So that's how Santa's little helpers get to all the girls and boys - elves in Copenhagen airport

UPDATE 22nd December: Bad news for elves in Helsinki this year - they're Finnished!.

Posted by monasset at 01:25 AM | Comments (3)

December 15, 2003

As long as it's tasteful...

Can you see it from space? Elvis has just decorated the building...

Airtricity, a private electricity generating company, brought a windfarm on line a couple of weeks ago. And what do we need the extra electricty for ? Computers? Jacuzzis? Well, if the last couple of weeks is anything to go by, Airtricity will need to open a power station every week. Every bloody house is like a mini Euro Disney. A few years ago, it was a few coloured lights on a tree outside. Then people started putting stuff on the roof - maybe a "Happy Xmas" sign" in lights. And now ? I watched a neighbour having his house professionally 'wired-up' over the weekend. Far from that we were all reared. If Michael Jackson every seeks refuge in Ireland, at Christmas, he'll be delighted to see that there are plenty of houses as tackily decorated as his own.

Moppets carol-singing outside St. Nicholas' Church, Galway city, December 13 2003. Beats the hell out of Cliff Richard, the scourge of all Christmases.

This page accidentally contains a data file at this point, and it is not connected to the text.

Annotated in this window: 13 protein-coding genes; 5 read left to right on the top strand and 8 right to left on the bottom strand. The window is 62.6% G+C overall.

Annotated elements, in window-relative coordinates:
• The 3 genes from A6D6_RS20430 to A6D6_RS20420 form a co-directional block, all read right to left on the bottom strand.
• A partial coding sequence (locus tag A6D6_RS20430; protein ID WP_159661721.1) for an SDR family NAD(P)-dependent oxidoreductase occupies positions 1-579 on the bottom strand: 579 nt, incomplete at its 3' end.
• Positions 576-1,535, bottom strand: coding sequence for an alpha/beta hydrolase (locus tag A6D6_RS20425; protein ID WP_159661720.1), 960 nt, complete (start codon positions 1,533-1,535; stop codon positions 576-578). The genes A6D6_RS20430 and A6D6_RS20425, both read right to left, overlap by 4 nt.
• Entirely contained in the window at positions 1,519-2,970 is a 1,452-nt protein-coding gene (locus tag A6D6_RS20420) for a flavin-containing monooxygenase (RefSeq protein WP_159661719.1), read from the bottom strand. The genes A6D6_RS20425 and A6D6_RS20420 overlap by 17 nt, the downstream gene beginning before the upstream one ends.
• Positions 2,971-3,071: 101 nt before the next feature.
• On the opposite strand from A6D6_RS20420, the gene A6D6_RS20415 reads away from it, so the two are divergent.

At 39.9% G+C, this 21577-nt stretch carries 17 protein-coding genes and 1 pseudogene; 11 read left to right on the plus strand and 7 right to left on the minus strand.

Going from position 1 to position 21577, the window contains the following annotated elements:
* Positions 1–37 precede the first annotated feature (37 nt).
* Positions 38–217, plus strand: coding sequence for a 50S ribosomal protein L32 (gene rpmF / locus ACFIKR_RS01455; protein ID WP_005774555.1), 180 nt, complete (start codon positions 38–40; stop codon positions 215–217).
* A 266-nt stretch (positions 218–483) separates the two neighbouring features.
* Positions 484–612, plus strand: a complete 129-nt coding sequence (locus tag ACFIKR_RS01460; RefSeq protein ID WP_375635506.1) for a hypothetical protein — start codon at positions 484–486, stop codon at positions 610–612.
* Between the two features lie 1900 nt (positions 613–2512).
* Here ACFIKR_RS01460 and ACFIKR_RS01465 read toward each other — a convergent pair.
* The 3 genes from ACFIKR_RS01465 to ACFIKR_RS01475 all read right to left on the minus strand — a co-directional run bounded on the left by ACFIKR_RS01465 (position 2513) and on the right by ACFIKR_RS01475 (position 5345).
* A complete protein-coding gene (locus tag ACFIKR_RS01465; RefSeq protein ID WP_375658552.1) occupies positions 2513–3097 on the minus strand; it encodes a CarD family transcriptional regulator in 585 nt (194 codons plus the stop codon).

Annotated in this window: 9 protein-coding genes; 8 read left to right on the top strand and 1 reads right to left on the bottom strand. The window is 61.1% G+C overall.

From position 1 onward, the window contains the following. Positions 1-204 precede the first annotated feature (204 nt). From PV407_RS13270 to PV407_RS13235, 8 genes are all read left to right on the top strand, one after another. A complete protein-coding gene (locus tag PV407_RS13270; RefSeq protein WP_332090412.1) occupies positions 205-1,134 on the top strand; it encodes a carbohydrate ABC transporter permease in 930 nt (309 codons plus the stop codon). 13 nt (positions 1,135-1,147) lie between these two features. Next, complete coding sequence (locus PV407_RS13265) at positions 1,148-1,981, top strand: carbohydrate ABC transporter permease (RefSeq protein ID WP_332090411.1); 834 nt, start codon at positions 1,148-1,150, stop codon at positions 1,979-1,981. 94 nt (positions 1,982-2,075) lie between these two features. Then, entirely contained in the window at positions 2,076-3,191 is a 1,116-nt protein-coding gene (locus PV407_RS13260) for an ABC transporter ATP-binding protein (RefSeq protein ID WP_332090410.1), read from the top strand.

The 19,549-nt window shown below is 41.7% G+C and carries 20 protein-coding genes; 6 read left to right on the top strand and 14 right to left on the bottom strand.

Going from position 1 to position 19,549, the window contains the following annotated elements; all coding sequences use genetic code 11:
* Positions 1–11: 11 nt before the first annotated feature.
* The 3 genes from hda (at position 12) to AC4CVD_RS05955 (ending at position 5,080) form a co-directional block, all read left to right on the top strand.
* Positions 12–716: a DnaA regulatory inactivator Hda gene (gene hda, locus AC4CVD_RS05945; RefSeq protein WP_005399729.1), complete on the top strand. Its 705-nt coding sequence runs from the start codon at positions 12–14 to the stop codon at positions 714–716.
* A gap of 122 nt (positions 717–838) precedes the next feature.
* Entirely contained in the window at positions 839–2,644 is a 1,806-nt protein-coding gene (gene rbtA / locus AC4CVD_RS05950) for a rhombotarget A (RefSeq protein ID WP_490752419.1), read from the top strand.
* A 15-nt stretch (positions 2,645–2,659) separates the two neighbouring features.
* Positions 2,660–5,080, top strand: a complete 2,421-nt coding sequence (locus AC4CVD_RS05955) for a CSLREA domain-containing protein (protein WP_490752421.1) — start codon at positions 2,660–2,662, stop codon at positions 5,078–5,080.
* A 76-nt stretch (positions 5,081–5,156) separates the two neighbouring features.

It's amazing how quickly the transformation takes place - within a week, the drabness of late November is replaced by the gaudy delights of the Christmas preparations. Yet again, I struggled up into the attic to retrieve the box of decorations, and having spent a fruitless three quarters of an hour cautiously poking at all the boxes up there (judging by the scurrying noises we can hear at night, we have been colonised by a tribe of energetic Connemara leaping mice), Herself called out to tell me that the decorations were actually stored in one of the bedrooms. At least I had managed to crack my head off the rafters, so that was something. Without exageration, we spent an hour trying to untangle the fairy lights - it was like trying to solve a forty-sided Rubik cube, made of string. In the end, we just heaped them on the tree, like a clump of spagetti. Sod it - we're the only house in the row without flashing lights, so socially, we're doomed anyway.

Posted by monasset at 10:23 PM | Comments (6)

Hands across the water

The Examiner laid its hands on a briefing document that the British Civil Service had prepared for their political masters. Alas, it was all terribly..civil.

Officials are warned not to patronise the Irish because memories of 800 years of conquest remain vivid. Other no-nos include getting into debates about Northern Ireland and referring to the country as Éire.